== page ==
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Elizabeth Swann - Jules Verne - World Hydrogen Challenge



RACE AGAINST TIME: The reliance on, and burning of fossil fuels, it is a man-made problem today that even the master storyteller would have had trouble predicting. Despite our scientists telling us the global warming is at a crucial tipping point, world leaders are allowing the use of fossil fuels to superheat the planet with dire consequences, all stemming from the greenhouse gases such combustion creates. Hydrogen is clean burning, and renewable. We do not need to burn coal or oil derived fuels.


Since the start of the Industrial Revolution in the mid-18th century, human activities have greatly increased the concentrations of greenhouse gases in the atmosphere. Consequently, measured atmospheric concentrations of CO2 are many times higher than pre-industrial levels. 







‘Greenhouse gases’ are crucial to keeping our planet at a suitable temperature for life. Without the natural greenhouse effect, the heat emitted by Planet Earth would simply pass outwards from the Earth’s surface into space and the Earth would have an average temperature of about -20°C. Not good, unless you are an Eskimo. A much to be admired race.

A greenhouse gas is called that because it absorbs infrared radiation from the Sun in the form of heat, which is circulated in the atmosphere and eventually lost to space. Greenhouse gases also increase the rate at which the atmosphere can absorb short-wave radiation from the Sun, but this has a much weaker effect on global temperatures.

The CO2 released from the burning of fossil fuels is accumulating as an insulating blanket around the Earth, trapping more of the Sun’s heat in our atmosphere. Actions carried out by humans are called anthropogenic actions; the anthropogenic release of CO2 contributes to the current enhanced greenhouse effect.


The contribution that a greenhouse gas makes to the greenhouse effect depends on how much heat it absorbs, how much it re-radiates and how much of it is in the atmosphere. It is a delicate balancing act, that we have tipped over to super heating of the planet. We need to tip the scale back with the use of clean burning fuels, and greater efficiency of operations. Especially, since there are more humans each year to cater for, as our population increases.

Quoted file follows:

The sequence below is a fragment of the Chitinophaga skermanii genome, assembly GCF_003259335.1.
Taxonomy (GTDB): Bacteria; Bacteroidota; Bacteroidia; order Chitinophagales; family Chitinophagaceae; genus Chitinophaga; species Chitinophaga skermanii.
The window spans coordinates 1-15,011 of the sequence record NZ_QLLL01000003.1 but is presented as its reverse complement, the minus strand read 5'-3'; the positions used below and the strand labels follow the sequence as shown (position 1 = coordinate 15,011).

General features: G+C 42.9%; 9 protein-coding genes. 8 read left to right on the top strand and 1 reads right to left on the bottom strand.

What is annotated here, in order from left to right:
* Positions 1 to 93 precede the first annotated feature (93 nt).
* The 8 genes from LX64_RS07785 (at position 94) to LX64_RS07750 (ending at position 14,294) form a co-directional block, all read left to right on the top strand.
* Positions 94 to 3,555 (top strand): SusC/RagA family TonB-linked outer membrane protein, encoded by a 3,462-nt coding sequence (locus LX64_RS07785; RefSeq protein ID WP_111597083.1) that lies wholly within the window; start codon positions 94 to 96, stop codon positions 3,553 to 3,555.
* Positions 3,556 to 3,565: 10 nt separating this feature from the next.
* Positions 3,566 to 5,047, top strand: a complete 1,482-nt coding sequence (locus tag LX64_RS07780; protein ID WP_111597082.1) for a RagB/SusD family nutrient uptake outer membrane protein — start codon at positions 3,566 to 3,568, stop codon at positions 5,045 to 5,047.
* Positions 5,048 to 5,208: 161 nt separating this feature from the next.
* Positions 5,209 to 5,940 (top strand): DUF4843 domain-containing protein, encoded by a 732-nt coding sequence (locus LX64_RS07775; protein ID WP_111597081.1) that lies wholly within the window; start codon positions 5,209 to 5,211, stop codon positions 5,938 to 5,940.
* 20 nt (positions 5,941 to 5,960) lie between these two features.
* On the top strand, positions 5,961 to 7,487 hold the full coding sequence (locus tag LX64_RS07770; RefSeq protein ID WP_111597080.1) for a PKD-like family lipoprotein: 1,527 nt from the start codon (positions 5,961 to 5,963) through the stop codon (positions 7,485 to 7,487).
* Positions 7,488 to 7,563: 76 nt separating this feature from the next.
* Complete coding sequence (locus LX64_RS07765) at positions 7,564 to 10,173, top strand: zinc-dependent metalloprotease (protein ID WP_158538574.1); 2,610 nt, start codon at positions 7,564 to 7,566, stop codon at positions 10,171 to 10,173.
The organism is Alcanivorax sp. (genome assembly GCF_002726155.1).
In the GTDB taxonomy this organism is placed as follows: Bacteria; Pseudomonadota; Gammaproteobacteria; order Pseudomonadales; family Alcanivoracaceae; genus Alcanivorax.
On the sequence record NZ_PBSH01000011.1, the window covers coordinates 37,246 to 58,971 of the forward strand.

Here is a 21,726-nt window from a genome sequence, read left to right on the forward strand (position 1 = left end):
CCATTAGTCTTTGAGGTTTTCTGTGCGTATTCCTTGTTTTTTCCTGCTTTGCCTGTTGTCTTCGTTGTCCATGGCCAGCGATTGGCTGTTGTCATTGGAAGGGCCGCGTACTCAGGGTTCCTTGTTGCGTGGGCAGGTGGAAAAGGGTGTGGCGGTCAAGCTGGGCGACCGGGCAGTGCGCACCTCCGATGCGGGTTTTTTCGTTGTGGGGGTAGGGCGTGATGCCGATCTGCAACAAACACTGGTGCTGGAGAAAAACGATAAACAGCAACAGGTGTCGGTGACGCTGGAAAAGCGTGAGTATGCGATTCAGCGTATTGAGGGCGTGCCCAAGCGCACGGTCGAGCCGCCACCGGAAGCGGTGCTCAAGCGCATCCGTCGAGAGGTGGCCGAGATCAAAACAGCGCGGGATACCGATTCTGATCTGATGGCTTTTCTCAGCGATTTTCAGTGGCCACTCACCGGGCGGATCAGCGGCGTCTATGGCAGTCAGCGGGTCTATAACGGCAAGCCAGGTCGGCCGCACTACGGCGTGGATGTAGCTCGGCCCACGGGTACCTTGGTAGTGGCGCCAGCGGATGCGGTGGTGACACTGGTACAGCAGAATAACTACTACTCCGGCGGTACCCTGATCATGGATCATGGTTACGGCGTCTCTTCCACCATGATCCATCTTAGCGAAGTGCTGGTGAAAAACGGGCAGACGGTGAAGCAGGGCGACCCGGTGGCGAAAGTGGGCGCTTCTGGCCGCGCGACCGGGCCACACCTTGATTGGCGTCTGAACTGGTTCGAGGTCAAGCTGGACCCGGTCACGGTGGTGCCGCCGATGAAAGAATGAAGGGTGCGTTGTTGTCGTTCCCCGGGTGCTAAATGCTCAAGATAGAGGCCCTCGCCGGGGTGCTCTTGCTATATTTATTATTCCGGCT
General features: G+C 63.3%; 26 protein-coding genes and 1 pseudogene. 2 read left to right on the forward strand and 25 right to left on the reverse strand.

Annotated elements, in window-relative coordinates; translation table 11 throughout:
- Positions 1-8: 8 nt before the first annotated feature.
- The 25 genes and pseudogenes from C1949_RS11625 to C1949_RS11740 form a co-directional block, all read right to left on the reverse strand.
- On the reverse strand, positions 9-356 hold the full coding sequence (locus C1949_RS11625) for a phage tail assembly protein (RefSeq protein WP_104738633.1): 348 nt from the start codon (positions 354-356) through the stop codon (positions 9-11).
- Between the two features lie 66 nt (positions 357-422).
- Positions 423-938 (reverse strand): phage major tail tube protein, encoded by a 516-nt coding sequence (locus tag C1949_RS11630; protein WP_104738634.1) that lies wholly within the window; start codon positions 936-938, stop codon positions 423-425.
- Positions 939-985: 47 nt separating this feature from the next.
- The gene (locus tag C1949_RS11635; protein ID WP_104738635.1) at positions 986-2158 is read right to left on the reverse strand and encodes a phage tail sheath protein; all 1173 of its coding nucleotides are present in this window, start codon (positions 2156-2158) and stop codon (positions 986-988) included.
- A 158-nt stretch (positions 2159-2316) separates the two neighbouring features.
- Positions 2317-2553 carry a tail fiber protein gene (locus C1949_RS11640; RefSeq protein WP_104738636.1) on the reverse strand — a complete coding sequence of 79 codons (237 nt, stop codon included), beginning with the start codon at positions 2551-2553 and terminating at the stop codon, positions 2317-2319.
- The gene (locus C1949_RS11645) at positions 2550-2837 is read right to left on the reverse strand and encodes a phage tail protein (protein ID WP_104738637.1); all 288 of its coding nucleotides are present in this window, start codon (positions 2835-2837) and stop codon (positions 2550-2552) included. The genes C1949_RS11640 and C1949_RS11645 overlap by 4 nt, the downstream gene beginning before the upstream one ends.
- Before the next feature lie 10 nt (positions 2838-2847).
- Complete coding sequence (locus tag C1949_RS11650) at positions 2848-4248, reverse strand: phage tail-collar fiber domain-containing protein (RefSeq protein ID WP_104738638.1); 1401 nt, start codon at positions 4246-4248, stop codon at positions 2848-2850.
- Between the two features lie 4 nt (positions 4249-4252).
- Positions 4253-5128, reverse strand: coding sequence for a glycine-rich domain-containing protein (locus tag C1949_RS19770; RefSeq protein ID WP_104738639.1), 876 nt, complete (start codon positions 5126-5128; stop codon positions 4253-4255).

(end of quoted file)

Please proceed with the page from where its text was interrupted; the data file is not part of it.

In descending order, the gases that contribute most to the Earth’s greenhouse effect are:

water vapour (H2O)
carbon dioxide (CO2)
nitrous oxide (N2O)
methane (CH4)
ozone (O3)

In terms of the amount of heat these gases can absorb and re-radiate (known as their global warming potential or GWP), CH4 is 23 times more effective and N2O is 296 times more effective than CO2. However, there is much more CO2 in the Earth’s atmosphere than there is CH4 or N2O.

Not all the greenhouse gas that we emit to the atmosphere remains there indefinitely. For example, the amount of CO2 in the atmosphere and the amount of CO2 dissolved in surface waters of the oceans stay in equilibrium, because the air and water mix well at the sea surface. When we add more CO2 to the atmosphere, a proportion of it dissolves into the oceans.



Greenhouse gases constitute a group of gases contributing to global warming and climate change.

The Kyoto Protocol, an environmental agreement adopted by many of the parties to the United Nations Framework Convention on Climate Change (UNFCCC) in 1997 to curb global warming, nowadays covers seven greenhouse gases:

the non-fluorinated gases:


- carbon dioxide (CO2)
- methane (CH4)
- nitrous oxide (N2O)

the fluorinated gases:


- hydrofluorocarbons (HFCs)
- perfluorocarbons (PFCs)
- sulphur hexafluoride (SF6)
- nitrogen trifluoride (NF3)

Converting them to carbon dioxide (or CO2) equivalents makes it possible to compare them and to determine their individual and total contributions to global warming of the planet


Quite amazingly, there are subsidies for fossil fuels, but not the same incentives for renewable energy or sustainable fuels.


It is a situation that reminds us of the Red Flag Acts, designed to slow the progression of motor vehicles over horse drawn carriages. The same thing happened before that with the Board of Longitude, doing their best to frustrate the efforts of John Harrison's marine chronometer, as a solution, they did not like, even though it solved the navigation problem for the British Admiralty.


Greenhouse gases produce harmful pollutants and carcinogenic particulates, a cause of lung cancer. In the words of John McEnroe: "You cannot be serious."






The father of sceince fiction, Jules Verne



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